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Under the Banyan Tree: Investigating the Origins and Treatment of Diseaseby Romita Ray
Synopses & Reviews
Photographer Laura McPhee, noted for her stunning large-scale landscapes and portraits of the people who live and work in them, has been traveling to eastern India for over a decade. There she has devoted her perceptive vision to picturing layers of history, culture, religion, and class as they appear in private heritage homes and public markets, in lively street festivals, and in the faces of city dwellers in Calcutta (also known as Kolkata).
This exquisitely produced book features a selection of McPheeandrsquo;s works made in and around Indiaandrsquo;s former capital. Here we glimpse courtyards, living spaces, temples, and altars as both vestiges of the past and elements of contemporary urban existence. McPheeandrsquo;s images sensitively penetrate the surface to show the blurred boundaries between social classes, the blending of public and private life, and the resonance between India and other parts of the world. Also included are a foreword by Amitav Ghosh on the historical divisions inherent in the cityandrsquo;s culture and on the nature of McPheeandrsquo;s work, and an essay by art historian Romita Ray on the ways McPhee captures and distills the remnants of colonial Calcutta in her photographs of the contemporary city.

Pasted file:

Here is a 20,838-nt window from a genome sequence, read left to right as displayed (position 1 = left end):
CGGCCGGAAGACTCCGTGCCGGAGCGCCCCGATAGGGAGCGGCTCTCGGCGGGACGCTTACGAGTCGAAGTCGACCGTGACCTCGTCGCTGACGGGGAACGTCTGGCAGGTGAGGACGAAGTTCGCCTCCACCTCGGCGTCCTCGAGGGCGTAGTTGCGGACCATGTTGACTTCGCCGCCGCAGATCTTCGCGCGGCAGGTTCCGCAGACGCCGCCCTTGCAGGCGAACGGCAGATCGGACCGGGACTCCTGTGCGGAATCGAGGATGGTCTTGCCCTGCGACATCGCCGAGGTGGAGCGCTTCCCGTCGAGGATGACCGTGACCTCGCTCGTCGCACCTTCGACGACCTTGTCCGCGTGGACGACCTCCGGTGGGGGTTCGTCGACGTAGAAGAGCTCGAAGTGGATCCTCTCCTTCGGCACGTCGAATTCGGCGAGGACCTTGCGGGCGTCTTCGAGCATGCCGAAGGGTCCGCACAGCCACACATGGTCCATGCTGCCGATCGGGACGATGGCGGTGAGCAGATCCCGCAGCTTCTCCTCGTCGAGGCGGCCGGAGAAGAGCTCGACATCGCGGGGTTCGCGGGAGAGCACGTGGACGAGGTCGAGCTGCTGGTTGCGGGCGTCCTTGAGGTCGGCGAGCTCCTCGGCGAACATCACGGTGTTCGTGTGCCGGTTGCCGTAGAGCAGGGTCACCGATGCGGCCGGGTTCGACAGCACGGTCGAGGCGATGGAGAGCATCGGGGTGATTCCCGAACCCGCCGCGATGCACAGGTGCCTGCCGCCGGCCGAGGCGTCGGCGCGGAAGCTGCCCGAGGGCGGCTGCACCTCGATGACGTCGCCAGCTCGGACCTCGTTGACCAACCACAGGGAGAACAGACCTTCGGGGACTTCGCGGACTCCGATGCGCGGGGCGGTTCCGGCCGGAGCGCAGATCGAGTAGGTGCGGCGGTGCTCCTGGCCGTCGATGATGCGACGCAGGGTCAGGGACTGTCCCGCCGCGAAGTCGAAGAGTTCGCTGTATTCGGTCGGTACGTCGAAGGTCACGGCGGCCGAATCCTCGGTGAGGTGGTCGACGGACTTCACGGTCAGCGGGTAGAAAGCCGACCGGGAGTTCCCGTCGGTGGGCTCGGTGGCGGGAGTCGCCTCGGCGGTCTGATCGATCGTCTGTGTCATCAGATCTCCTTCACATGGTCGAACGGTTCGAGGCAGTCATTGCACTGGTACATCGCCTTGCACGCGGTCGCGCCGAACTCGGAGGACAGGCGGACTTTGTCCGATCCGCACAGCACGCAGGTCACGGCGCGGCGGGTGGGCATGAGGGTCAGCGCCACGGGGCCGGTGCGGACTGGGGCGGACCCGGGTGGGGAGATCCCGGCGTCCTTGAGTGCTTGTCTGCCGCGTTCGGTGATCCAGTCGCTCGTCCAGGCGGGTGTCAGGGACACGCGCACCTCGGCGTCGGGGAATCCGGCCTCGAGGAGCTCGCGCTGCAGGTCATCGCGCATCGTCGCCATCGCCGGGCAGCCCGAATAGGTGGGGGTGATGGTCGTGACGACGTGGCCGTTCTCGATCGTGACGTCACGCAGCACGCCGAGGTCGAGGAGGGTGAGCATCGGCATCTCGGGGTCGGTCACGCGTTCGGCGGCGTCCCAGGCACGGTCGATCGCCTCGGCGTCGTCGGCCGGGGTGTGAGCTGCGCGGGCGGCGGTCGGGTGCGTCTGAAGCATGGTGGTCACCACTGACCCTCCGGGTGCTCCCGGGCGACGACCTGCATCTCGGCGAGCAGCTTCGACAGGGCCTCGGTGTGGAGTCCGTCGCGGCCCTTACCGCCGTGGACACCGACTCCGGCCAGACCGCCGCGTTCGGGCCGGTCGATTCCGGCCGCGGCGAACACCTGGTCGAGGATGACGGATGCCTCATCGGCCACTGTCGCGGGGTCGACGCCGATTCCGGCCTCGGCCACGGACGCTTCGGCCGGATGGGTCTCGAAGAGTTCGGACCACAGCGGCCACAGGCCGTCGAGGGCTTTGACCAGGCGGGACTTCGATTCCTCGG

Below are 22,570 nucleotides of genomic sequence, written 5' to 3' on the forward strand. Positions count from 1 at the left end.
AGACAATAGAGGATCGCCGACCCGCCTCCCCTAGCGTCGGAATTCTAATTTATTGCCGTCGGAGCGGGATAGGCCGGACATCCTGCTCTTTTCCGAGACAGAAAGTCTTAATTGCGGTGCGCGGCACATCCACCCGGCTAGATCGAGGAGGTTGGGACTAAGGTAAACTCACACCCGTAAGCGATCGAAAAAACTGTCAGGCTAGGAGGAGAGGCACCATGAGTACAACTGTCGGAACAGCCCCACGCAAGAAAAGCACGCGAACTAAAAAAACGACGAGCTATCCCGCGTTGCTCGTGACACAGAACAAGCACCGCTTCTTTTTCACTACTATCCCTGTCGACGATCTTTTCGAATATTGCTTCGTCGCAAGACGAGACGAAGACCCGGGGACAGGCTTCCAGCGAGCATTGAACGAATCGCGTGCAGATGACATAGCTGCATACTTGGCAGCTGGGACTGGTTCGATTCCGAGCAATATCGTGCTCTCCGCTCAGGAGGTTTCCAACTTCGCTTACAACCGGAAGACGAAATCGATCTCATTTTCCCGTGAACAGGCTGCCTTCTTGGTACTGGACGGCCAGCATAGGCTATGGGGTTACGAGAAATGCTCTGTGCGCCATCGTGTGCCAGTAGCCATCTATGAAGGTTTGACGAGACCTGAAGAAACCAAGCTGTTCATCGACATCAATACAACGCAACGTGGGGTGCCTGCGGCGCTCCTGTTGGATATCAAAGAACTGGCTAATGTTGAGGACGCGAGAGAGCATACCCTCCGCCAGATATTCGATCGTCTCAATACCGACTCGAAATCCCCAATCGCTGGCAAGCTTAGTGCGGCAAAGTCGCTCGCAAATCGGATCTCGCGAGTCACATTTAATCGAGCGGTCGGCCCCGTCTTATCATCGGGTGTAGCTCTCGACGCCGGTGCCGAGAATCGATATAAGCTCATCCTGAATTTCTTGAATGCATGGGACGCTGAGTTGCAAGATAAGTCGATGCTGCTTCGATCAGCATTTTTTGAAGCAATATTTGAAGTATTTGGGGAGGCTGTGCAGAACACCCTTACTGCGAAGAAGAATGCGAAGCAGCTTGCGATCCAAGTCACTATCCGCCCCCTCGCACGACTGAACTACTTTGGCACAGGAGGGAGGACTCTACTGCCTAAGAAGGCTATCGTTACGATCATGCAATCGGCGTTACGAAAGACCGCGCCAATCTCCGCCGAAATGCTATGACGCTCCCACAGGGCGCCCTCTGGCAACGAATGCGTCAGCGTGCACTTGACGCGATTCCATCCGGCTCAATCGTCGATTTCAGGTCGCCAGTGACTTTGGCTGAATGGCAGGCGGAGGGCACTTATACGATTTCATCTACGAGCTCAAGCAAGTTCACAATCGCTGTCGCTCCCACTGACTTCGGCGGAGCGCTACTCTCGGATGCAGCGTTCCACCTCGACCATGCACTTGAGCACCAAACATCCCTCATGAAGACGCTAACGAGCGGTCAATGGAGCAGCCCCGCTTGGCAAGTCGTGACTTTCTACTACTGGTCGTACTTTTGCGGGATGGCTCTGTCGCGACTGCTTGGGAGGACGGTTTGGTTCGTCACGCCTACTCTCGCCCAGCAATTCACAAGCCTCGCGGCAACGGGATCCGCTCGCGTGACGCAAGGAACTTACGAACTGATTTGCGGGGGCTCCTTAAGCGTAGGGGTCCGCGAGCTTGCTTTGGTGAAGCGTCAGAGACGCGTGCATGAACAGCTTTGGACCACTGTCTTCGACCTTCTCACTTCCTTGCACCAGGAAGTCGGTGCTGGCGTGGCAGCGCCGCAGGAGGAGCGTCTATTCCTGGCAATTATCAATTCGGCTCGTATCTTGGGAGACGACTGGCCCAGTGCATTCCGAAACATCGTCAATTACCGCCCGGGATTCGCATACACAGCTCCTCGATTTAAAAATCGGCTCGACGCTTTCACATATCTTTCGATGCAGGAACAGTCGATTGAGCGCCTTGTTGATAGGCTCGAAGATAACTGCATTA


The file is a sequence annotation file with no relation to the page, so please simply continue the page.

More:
The first substantial exploration of the picturesque in British India, revealing how the Indian landscape generated fresh ways of presenting this concept to British artists and writers.
This book portrays the unique and vibrant city of Calcutta in an intriguing array of captivating and visually arresting photographs.
Under the Banyan Tree is the first comprehensive study of the evolution and flourishing of the picturesque during the British Raj. Romita Ray argues that this concept allowed British artists and writers traveling in India to aestheticize the Indian landscape, its people, and the biota (the banyan tree and the elephant, above all). These ideas not only shaped specific landscapes in India, but also fed the imagination of a global audience throughout the British empire. The material in this engaging text ranges from river landscapes and tea plantations to elephants and bejeweled Indian princes, shedding light on how the concepts of picturesque beauty and pleasure were diversified in India, sometimes dramatically beyond their conventional parameters. Exquisitely illustrated with unusual and beautiful images, Under the Banyan Tree is both a starting point for examining the function of the picturesque and an insightful addition to scholarship investigating British art and empire in the 18th and 19th centuries.
About the Author
Romita Ray was born and raised in Calcutta. She is an associate professor of art history at Syracuse University, New York.
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